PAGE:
New Urbanism: Smart, Sustainable Growth– Songdo 2013

By Don Southerton, Editor

Since researching and then authoring a book on Songdo International Business District (IBD), I have watched the Incheon project and similar new urban communities face a number of challenges. Beyond huge development costs, the vision for these communities requires not only providing but also sustaining a high quality of living.

With regard to Songdo IBD, the community rises from reclaimed land on the western coast of South Korea. More significantly, the project embraces high standards for design, sustainability and, most importantly, an unparalleled lifestyle. Specifically the developer boldly set out to transform and reshape the model for urban communities.

That said, with regard to Songdo and other new urban projects I have been drawn to a question, “Have high profile new urbanism communities met their early visions and expectations?”

Although like with similar project that were stalled by the global recession, Songdo now is back on its growth plan. Gazing out from Songdo’s North East Trade Tower’s 68th floor observation area on a cold February morning, I could see the city more than 50% complete. When completed in 2017, Songdo IBD will be home to 65, 000 residents with about 27,000 people already residing within the project. Equally encouraging, the halls of Chadwick International School Korea now ring with the sound of children, many of whom are carrying laptops. Enrollment over the next few years is expected to grow from the current 700 students to 1200.

Songdo IBD NEATT

NEATT ( on right)

Looking at Songdo IBD, several areas deserve review…

LEED (Leadership in Energy and Environmental Design) and Sustainability – Today, Songdo IBD boasts 13.7 million square feet of LEED-certified space. Along with continued plans to meet LEEDs standards in new construction, the project’s sustainability features a state of art cogeneration plant for electricity with waste heat collected and used in warm buildings with the city. Somewhat of a surprise, and in conjunction with a robust recycling program, Songdo also has the world’s largest pneumatic waste collection system with garbage from across the city directed into a network of large underground pipes, which carry the waste to central facilities. This eliminates the need for the fleet of garbage trucks seen making morning collections in most cities and results in the reduction in traffic, related noise and vehicular pollution. Visiting the collection center, one quickly appreciates the city-wide complexity in the consolidating process and management of the waste.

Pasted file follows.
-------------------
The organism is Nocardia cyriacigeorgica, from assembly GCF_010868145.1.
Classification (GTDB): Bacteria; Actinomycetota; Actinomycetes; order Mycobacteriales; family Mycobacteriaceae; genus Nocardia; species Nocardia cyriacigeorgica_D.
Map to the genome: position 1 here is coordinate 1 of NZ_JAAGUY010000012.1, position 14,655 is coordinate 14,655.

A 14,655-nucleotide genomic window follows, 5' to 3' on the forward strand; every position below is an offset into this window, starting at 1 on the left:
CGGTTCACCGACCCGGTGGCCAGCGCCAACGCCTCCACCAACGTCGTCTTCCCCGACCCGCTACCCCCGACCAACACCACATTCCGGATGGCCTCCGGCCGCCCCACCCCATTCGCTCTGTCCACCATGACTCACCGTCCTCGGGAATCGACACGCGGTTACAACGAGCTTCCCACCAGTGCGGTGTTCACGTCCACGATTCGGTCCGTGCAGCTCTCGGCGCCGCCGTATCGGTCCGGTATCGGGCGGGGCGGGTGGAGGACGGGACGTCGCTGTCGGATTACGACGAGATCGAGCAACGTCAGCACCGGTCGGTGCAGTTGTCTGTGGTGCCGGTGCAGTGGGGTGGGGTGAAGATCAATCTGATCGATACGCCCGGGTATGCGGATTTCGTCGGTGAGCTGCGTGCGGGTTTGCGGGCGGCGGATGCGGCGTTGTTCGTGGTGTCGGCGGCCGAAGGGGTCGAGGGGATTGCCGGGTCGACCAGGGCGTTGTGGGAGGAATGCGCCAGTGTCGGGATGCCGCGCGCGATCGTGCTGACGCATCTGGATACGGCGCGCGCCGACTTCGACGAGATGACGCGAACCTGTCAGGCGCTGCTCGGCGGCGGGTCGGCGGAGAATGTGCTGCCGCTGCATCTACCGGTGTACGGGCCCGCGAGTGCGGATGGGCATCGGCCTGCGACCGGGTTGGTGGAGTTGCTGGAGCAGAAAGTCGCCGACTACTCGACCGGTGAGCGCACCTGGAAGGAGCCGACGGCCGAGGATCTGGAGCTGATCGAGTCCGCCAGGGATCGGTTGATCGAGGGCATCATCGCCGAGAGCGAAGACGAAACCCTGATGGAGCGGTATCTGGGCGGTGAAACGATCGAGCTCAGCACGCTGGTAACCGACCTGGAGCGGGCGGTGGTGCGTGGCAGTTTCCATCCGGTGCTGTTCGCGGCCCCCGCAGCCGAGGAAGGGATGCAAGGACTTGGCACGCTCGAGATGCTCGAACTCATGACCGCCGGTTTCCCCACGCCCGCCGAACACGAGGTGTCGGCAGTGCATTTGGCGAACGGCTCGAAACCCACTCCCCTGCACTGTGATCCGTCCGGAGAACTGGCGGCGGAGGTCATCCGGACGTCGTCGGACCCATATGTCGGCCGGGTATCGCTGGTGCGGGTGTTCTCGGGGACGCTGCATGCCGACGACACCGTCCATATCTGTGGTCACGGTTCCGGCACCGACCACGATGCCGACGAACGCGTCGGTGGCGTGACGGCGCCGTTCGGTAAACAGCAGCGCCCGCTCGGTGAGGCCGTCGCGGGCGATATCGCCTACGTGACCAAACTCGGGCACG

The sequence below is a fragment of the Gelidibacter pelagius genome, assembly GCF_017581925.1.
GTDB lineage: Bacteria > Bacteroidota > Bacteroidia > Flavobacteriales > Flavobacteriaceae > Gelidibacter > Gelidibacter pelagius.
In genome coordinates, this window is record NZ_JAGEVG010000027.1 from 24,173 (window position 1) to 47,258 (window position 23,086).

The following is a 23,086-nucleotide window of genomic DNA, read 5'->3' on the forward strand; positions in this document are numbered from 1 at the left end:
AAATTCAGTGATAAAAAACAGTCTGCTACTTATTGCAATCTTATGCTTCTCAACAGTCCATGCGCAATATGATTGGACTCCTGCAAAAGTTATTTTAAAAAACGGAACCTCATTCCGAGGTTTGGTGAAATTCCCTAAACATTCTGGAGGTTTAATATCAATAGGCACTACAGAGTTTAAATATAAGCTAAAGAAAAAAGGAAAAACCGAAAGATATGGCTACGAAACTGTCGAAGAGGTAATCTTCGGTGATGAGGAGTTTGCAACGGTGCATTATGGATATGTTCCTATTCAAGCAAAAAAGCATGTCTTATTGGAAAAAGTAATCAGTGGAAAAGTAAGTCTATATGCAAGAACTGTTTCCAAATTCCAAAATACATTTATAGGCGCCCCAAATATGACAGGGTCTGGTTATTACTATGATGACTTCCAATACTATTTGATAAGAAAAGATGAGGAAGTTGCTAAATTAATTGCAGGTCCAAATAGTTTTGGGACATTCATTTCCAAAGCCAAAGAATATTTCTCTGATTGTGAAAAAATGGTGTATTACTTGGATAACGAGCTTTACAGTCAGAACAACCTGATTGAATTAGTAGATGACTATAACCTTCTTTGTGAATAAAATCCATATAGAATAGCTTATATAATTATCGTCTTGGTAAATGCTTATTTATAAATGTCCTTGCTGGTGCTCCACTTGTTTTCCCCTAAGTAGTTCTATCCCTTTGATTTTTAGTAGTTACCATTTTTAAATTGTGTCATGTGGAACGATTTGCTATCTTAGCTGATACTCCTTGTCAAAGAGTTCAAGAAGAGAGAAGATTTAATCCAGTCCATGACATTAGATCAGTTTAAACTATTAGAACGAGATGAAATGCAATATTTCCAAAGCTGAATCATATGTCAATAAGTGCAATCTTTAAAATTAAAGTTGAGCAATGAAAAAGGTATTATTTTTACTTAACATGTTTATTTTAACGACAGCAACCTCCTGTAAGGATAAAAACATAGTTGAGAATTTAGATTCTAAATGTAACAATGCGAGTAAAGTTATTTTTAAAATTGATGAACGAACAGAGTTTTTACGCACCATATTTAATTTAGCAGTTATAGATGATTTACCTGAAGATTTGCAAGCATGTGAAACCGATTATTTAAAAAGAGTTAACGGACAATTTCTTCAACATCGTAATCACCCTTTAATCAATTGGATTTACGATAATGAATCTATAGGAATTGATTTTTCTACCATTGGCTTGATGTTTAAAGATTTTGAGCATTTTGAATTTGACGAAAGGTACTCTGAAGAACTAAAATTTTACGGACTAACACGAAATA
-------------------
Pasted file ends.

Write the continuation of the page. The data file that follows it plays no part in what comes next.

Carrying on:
Green and Open Space Per the Master Plan, 40% of Songdo IBD has been designated to be open space. Looking down from the NEATT observation floor, and in contrast with the high urban density one finds across much of the greater Seoul region, the strong commitment to providing open and green space is apparent from the 100 acre Central Park to canals to walk and bike pathways.

Smart Cities One final dimension of Songdo IBD meeting its vision is the project’s strategic partnership with and commitment from Cisco to become a leading example of a smart and connected city. For example, along with technology to link and share data across an integrated network, buildings and residents will be able to better, fine tune energy demands and monitor and control apartment lights and temperature. In all, there will be constant IP connectivity across Songdo IBD.

Expectations Overall, Songdo IBD is making good on its promises and pledges. As expected with any project the size and scale of Songdo IBD, I see some adaptation to new trends. One modification from the early vision of the project is a shift from offering traditional commercial office development to university campuses and biotech research centers– a more knowledge-based focus and community. Of course, sustaining the vision over time will require continued support of government, institutions, businesses, and residents. However, I expect that visitors to Songdo (Korean and foreigners) will appreciate the community’s new urbanism focus and envy a life style in which one can live, walk to work and stroll through Central Park.

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